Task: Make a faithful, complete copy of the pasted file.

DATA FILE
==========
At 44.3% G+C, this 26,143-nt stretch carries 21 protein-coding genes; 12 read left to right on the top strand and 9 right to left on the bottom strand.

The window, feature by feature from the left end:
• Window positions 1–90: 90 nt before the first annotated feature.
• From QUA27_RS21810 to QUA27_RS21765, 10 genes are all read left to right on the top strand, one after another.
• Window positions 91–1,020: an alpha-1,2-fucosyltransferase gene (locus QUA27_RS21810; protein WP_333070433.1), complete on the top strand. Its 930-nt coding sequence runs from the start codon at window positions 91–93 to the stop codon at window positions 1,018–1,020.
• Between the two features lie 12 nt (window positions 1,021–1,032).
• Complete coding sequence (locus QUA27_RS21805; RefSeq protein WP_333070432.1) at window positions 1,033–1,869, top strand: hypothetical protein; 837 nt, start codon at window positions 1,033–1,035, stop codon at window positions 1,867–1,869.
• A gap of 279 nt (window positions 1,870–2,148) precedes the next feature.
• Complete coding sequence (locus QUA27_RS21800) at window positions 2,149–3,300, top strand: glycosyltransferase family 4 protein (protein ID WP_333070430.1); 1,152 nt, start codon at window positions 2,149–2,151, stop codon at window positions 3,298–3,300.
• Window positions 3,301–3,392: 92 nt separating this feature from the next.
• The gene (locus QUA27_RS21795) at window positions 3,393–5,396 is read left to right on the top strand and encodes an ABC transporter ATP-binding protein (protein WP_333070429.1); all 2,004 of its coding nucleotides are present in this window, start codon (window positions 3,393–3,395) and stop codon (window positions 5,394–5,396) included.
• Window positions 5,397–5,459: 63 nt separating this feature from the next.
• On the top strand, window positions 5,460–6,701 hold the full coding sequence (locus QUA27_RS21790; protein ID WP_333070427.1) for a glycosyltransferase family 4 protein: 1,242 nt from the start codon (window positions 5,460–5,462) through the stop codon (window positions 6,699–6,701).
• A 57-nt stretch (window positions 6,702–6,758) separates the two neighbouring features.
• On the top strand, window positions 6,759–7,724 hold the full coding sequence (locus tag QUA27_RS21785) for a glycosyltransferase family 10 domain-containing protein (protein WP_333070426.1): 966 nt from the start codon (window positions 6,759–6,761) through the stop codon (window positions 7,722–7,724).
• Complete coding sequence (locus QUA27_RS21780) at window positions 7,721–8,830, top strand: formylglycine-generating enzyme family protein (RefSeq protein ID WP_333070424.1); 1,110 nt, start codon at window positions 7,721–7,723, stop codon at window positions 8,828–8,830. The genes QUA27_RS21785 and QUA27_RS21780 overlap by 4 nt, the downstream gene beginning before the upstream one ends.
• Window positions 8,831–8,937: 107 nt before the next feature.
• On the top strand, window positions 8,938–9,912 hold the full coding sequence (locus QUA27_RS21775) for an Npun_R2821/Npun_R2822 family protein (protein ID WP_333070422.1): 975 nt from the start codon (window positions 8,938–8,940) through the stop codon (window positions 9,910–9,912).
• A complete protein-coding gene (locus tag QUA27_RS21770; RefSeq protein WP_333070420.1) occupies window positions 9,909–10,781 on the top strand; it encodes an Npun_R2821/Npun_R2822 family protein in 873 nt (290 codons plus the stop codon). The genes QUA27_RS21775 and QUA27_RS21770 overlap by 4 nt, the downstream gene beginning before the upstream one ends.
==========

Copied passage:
At 44.3% G+C, this 26,143-nt stretch carries 21 protein-coding genes; 12 read left to right on the top strand and 9 right to left on the bottom strand.

The window, feature by feature from the left end:
• Window positions 1–90: 90 nt before the first annotated feature.
• From QUA27_RS21810 to QUA27_RS21765, 10 genes are all read left to right on the top strand, one after another.
• Window positions 91–1,020: an alpha-1,2-fucosyltransferase gene (locus QUA27_RS21810; protein WP_333070433.1), complete on the top strand. Its 930-nt coding sequence runs from the start codon at window positions 91–93 to the stop codon at window positions 1,018–1,020.
• Between the two features lie 12 nt (window positions 1,021–1,032).
• Complete coding sequence (locus QUA27_RS21805; RefSeq protein WP_333070432.1) at window positions 1,033–1,869, top strand: hypothetical protein; 837 nt, start codon at window positions 1,033–1,035, stop codon at window positions 1,867–1,869.
• A gap of 279 nt (window positions 1,870–2,148) precedes the next feature.
• Complete coding sequence (locus QUA27_RS21800) at window positions 2,149–3,300, top strand: glycosyltransferase family 4 protein (protein ID WP_333070430.1); 1,152 nt, start codon at window positions 2,149–2,151, stop codon at window positions 3,298–3,300.
• Window positions 3,301–3,392: 92 nt separating this feature from the next.
• The gene (locus QUA27_RS21795) at window positions 3,393–5,396 is read left to right on the top strand and encodes an ABC transporter ATP-binding protein (protein WP_333070429.1); all 2,004 of its coding nucleotides are present in this window, start codon (window positions 3,393–3,395) and stop codon (window positions 5,394–5,396) included.
• Window positions 5,397–5,459: 63 nt separating this feature from the next.
• On the top strand, window positions 5,460–6,701 hold the full coding sequence (locus QUA27_RS21790; protein ID WP_333070427.1) for a glycosyltransferase family 4 protein: 1,242 nt from the start codon (window positions 5,460–5,462) through the stop codon (window positions 6,699–6,701).
• A 57-nt stretch (window positions 6,702–6,758) separates the two neighbouring features.
• On the top strand, window positions 6,759–7,724 hold the full coding sequence (locus tag QUA27_RS21785) for a glycosyltransferase family 10 domain-containing protein (protein WP_333070426.1): 966 nt from the start codon (window positions 6,759–6,761) through the stop codon (window positions 7,722–7,724).
• Complete coding sequence (locus QUA27_RS21780) at window positions 7,721–8,830, top strand: formylglycine-generating enzyme family protein (RefSeq protein ID WP_333070424.1); 1,110 nt, start codon at window positions 7,721–7,723, stop codon at window positions 8,828–8,830. The genes QUA27_RS21785 and QUA27_RS21780 overlap by 4 nt, the downstream gene beginning before the upstream one ends.
• Window positions 8,831–8,937: 107 nt before the next feature.
• On the top strand, window positions 8,938–9,912 hold the full coding sequence (locus QUA27_RS21775) for an Npun_R2821/Npun_R2822 family protein (protein ID WP_333070422.1): 975 nt from the start codon (window positions 8,938–8,940) through the stop codon (window positions 9,910–9,912).
• A complete protein-coding gene (locus tag QUA27_RS21770; RefSeq protein WP_333070420.1) occupies window positions 9,909–10,781 on the top strand; it encodes an Npun_R2821/Npun_R2822 family protein in 873 nt (290 codons plus the stop codon). The genes QUA27_RS21775 and QUA27_RS21770 overlap by 4 nt, the downstream gene beginning before the upstream one ends.